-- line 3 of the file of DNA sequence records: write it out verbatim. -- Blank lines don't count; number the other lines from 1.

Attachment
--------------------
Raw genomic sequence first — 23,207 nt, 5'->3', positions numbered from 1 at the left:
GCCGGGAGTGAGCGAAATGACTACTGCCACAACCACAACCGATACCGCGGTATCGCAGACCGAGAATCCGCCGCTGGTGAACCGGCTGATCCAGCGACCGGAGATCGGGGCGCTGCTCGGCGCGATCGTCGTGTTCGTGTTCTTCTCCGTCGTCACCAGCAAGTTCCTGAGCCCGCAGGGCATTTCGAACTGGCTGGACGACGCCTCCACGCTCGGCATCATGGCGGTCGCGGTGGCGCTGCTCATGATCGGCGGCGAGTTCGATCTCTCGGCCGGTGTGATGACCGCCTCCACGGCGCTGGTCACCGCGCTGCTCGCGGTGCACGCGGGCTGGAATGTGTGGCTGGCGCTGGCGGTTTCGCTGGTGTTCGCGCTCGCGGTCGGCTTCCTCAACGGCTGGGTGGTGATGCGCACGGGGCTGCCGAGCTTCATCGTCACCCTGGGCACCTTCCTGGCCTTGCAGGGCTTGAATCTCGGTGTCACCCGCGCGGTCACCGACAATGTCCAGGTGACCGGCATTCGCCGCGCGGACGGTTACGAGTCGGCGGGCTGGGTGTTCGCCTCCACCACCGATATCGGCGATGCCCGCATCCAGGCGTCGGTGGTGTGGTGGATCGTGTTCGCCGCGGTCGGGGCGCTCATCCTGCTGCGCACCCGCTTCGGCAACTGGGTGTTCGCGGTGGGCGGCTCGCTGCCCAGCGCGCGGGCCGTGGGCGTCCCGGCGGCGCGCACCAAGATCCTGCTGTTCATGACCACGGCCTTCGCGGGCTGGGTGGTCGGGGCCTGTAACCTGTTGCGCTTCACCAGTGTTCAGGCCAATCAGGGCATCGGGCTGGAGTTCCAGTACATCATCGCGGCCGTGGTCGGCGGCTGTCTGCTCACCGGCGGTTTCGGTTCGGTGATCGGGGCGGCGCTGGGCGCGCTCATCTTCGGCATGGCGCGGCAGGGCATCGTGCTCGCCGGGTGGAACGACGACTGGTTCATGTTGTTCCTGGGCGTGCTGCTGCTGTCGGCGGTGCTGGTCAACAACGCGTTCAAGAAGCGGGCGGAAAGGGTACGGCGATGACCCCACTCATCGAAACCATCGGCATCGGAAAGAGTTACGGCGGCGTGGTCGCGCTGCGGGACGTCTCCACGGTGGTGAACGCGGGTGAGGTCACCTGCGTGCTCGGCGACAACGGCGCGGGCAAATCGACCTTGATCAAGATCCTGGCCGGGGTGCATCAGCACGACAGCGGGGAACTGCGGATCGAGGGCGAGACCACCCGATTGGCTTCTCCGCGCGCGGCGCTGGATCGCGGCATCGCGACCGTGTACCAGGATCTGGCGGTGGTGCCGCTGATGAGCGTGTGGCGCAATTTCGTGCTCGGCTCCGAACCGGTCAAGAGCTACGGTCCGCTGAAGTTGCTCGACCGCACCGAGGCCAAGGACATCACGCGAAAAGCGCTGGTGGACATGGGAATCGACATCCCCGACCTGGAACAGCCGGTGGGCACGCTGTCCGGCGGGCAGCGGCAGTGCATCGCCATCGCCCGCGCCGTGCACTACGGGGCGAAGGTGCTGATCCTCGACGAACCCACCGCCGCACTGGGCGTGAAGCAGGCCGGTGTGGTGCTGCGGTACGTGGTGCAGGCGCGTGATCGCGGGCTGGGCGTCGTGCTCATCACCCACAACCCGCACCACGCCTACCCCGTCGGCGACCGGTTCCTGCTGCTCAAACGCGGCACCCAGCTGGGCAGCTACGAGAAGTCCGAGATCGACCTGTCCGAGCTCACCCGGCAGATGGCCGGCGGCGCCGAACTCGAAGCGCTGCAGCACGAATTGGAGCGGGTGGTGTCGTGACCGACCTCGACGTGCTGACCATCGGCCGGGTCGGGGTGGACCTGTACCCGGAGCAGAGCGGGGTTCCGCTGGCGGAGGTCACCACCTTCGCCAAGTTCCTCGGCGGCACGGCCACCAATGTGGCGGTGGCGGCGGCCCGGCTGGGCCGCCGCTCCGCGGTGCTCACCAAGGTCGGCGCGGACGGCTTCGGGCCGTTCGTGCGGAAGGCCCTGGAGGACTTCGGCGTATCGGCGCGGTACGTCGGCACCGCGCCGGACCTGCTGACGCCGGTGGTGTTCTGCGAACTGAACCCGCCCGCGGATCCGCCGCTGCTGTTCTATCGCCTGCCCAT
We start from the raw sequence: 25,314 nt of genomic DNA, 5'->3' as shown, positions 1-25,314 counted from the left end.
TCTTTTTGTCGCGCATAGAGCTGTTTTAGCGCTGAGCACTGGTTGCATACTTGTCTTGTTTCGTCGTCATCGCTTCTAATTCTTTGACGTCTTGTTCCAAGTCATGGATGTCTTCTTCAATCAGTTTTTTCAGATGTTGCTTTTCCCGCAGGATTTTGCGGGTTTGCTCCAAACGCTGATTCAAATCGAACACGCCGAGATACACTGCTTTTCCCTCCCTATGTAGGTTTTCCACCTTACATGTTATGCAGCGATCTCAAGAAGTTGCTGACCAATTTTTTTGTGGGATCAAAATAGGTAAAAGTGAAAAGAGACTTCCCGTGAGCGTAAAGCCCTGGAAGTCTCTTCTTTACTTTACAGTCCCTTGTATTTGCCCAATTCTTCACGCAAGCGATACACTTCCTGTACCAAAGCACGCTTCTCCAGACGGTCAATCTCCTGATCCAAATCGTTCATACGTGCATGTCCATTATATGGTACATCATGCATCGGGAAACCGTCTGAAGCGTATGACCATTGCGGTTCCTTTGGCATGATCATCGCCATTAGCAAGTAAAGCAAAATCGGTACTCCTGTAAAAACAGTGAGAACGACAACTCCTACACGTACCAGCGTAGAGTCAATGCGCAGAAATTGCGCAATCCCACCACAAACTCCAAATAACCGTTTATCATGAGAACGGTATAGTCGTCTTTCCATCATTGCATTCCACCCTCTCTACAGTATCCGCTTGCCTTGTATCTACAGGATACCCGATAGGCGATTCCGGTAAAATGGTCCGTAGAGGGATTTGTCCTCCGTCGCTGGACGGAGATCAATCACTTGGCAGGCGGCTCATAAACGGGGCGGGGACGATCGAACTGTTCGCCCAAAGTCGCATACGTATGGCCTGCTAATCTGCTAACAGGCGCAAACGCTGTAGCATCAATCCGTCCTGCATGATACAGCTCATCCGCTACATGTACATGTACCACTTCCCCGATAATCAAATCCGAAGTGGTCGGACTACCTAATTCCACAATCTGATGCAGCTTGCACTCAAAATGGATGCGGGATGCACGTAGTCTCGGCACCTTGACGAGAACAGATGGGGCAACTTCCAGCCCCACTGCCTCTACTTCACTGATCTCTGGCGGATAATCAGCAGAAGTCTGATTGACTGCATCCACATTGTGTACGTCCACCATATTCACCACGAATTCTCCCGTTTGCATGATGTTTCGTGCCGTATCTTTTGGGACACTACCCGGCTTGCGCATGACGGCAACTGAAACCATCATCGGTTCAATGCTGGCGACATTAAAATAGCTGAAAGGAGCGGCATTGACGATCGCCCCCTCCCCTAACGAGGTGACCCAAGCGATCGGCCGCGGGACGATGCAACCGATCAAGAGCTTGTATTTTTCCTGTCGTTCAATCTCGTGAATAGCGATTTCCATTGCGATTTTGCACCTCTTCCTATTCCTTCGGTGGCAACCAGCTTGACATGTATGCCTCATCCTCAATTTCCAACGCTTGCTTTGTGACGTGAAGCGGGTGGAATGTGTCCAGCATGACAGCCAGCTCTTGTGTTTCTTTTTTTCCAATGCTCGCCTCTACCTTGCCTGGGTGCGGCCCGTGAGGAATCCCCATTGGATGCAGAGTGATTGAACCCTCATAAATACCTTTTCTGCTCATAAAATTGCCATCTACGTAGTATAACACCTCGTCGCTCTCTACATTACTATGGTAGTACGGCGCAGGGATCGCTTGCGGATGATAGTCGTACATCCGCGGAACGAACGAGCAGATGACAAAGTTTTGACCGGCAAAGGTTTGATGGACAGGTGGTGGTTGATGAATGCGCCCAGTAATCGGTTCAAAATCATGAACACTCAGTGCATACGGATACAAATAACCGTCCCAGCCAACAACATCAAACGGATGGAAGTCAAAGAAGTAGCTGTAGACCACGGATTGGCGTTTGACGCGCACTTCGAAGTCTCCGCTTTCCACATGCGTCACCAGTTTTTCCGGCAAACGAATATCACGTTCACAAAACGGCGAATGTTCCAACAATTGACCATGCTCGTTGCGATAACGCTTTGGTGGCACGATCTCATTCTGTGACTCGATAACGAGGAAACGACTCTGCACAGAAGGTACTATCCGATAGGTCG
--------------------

We start from the raw sequence: 25,314 nt of genomic DNA, 5'->3' as shown, positions 1-25,314 counted from the left end.